Groups have seized upon a recent poll that appears to show that Montanans favor federal-land transfer. But with other polls showing the opposite, the issue isn’t cut and dried.
Last week, the University of Montana released preliminary results of a poll conducted for the Rural West Conference on a wide range of issues that affect Montanans. The poll sampled more than 900 Montanans over the phone in February on major social, economic, and political issues in four main areas: natural resources, health care, housing and homelessness, and tribal policy.
Under natural resources, 59 percent of respondents agreed that “the federal government owns too much land in Montana and should transfer some of it to the state.”
This result had members of the American Lands Council crowing that a majority of Westerners now support its cause of transferring federal land to the states.
But Montanans’ answers to the rest of the survey questions make it apparent that they aren’t ready for full state control yet and they clearly don’t want privatization.
For one thing, more Montanans want federal land to be managed to “protect the land and wildlife” while only 10 percent support “development from oil, gas and mining.”
In addition, the survey was conducted while the Malhuer National Wildlife Refuge was occupied by armed protesters, raising the issue to a higher level than it might otherwise be. However, almost half of respondents agreed that the occupiers were breaking the law while slightly more than a third considered the occupiers to be protecting citizens’ rights.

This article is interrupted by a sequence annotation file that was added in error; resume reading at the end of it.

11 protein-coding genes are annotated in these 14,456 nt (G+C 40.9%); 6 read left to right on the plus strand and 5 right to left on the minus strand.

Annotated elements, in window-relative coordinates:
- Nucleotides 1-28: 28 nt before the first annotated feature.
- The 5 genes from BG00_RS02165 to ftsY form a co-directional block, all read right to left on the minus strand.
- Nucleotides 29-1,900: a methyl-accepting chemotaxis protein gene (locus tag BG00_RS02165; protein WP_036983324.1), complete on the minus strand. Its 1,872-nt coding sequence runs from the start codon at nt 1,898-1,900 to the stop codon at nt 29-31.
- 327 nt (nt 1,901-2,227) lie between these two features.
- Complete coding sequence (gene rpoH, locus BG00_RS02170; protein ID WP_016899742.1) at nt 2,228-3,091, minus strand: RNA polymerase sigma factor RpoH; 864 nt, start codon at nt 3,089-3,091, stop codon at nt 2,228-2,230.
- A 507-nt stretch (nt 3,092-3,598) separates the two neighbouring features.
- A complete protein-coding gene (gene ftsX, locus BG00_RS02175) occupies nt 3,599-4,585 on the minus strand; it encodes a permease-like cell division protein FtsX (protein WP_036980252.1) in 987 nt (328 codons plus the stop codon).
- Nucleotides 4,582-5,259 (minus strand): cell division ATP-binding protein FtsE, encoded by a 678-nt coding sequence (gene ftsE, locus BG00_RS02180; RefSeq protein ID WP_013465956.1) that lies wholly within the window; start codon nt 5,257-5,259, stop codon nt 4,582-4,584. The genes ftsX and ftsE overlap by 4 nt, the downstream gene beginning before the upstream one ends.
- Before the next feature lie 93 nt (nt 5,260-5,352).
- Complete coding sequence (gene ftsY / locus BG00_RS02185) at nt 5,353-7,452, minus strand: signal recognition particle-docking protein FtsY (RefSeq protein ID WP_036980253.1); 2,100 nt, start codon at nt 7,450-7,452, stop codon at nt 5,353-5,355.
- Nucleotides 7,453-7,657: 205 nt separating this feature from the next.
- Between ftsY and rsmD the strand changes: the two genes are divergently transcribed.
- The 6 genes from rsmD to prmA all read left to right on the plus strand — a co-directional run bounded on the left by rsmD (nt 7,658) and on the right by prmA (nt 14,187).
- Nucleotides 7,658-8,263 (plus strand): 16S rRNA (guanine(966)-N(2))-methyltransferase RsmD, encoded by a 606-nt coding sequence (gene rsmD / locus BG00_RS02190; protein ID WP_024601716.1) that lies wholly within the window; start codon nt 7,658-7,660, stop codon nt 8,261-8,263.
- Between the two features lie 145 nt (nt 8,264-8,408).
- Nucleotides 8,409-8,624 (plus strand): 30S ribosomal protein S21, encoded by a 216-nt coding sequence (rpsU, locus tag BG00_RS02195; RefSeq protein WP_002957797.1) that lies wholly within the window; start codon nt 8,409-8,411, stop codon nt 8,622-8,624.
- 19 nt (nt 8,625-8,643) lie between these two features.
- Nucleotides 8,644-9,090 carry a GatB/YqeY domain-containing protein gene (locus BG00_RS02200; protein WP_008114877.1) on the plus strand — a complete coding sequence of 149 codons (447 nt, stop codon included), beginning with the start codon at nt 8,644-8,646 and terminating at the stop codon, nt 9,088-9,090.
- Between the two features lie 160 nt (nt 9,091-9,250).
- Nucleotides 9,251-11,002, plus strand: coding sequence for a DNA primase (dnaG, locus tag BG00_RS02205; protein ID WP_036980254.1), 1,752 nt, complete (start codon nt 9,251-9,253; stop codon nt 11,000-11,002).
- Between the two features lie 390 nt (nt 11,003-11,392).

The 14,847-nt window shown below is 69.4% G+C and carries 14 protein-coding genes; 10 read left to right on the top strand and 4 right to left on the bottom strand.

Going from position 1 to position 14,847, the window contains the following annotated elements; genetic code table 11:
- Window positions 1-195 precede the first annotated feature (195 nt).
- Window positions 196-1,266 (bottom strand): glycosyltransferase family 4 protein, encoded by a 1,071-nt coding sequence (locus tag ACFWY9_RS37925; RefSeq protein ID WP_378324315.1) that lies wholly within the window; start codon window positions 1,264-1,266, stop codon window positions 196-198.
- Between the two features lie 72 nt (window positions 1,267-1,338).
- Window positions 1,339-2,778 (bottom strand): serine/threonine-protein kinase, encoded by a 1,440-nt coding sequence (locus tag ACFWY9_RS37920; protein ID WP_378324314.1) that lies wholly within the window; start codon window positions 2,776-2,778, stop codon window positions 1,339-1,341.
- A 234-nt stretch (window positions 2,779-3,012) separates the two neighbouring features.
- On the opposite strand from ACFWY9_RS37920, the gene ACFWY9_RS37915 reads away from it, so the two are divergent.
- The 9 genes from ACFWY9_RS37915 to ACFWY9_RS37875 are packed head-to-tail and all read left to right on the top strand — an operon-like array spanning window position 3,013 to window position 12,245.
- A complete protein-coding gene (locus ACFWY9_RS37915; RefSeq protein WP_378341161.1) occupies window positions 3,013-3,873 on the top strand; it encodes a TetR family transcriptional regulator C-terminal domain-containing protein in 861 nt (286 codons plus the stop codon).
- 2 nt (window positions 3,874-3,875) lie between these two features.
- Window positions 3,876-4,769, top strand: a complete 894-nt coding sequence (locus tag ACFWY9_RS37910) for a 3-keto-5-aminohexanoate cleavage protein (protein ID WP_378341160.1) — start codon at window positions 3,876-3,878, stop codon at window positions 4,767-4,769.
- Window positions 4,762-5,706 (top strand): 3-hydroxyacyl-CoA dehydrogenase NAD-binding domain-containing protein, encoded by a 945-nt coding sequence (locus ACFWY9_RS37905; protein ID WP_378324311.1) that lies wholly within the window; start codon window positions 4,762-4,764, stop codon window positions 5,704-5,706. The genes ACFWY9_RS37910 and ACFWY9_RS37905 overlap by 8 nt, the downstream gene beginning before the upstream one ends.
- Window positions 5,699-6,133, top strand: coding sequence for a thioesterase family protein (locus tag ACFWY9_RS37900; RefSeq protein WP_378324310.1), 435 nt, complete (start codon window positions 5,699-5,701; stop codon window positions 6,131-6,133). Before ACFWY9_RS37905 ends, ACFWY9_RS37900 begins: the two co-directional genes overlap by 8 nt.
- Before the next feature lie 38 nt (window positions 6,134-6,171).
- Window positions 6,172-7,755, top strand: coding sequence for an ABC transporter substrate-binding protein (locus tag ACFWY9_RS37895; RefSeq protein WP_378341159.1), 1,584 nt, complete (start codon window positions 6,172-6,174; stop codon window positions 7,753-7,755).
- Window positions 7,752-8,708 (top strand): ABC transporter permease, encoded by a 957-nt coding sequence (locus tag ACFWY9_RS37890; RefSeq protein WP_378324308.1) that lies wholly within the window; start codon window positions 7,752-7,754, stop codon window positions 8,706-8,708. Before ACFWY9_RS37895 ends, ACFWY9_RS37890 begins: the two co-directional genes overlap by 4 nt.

Overall, majorities supported inconsistent views, and UM Political Science Professor Christopher Muste said that could have been a complication of conducting a survey with so many questions on so many subjets. Muste helped put the survey together along with Stanford University.
“One of the problems doing a large survey covering a large number of topics is you can only ask so many questions about each topic. But we think we did get an interesting finding here, that there was general support for transferring some lands. Previous surveys done by other organizations have shown that majorities of Montanans oppose the transfer of substantial amounts of public lands. So, there’s some wiggle room in there, and I think most Montanans would favor at least some transfers, but not very much,” Muste told Montana Public Radio.
Colorado College has conducted one of those other surveys for the past six years. The Conservation in the West poll, a bipartisan survey, is much more focused, dealing only on issues dealing with public lands. And for the past six years, the majority of Montanans have supported protection of federal land.
This year’s poll was conducted in January and also coincided with the Malheur occupation. So this was the first year that voters were asked specifically about transferring federal land to the states. In a complete reversal of the UM poll, 58 percent opposed giving state governments control over federal lands.
There is a slight difference in that the Conservation in the West poll samples 400 voters in each of seven western states: Montana, Wyoming, Colorado, Utah, Nevada, New Mexico, and Arizona. So the overall results are averaged over all the states
However, in just Montana, 59 percent opposed transferring land to the states.
So those pushing for federal land transfer, such as the American Lands Council, should not take the UM results at face value. Ultimately, they should note that half of respondents in the UM study said "nature and a clean environment" was the thing they valued most about living in Montana.